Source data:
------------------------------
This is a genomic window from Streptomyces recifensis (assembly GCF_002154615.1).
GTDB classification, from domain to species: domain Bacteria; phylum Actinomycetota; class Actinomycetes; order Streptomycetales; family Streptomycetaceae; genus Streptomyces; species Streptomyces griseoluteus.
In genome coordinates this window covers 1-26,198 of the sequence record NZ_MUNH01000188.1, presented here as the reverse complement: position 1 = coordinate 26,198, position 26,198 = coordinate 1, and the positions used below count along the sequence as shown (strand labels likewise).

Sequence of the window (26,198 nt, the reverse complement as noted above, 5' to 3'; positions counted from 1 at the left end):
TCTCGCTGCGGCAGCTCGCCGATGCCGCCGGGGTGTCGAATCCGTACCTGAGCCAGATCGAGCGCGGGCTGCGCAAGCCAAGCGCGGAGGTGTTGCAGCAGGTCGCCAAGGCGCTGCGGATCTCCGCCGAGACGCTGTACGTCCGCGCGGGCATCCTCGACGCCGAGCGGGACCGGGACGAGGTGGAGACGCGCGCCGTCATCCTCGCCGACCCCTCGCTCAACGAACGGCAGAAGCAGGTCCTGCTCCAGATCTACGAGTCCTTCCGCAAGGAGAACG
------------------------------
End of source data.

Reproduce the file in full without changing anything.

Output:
This is a genomic window from Streptomyces recifensis (assembly GCF_002154615.1).
GTDB classification, from domain to species: domain Bacteria; phylum Actinomycetota; class Actinomycetes; order Streptomycetales; family Streptomycetaceae; genus Streptomyces; species Streptomyces griseoluteus.
In genome coordinates this window covers 1-26,198 of the sequence record NZ_MUNH01000188.1, presented here as the reverse complement: position 1 = coordinate 26,198, position 26,198 = coordinate 1, and the positions used below count along the sequence as shown (strand labels likewise).

Sequence of the window (26,198 nt, the reverse complement as noted above, 5' to 3'; positions counted from 1 at the left end):
TCTCGCTGCGGCAGCTCGCCGATGCCGCCGGGGTGTCGAATCCGTACCTGAGCCAGATCGAGCGCGGGCTGCGCAAGCCAAGCGCGGAGGTGTTGCAGCAGGTCGCCAAGGCGCTGCGGATCTCCGCCGAGACGCTGTACGTCCGCGCGGGCATCCTCGACGCCGAGCGGGACCGGGACGAGGTGGAGACGCGCGCCGTCATCCTCGCCGACCCCTCGCTCAACGAACGGCAGAAGCAGGTCCTGCTCCAGATCTACGAGTCCTTCCGCAAGGAGAACG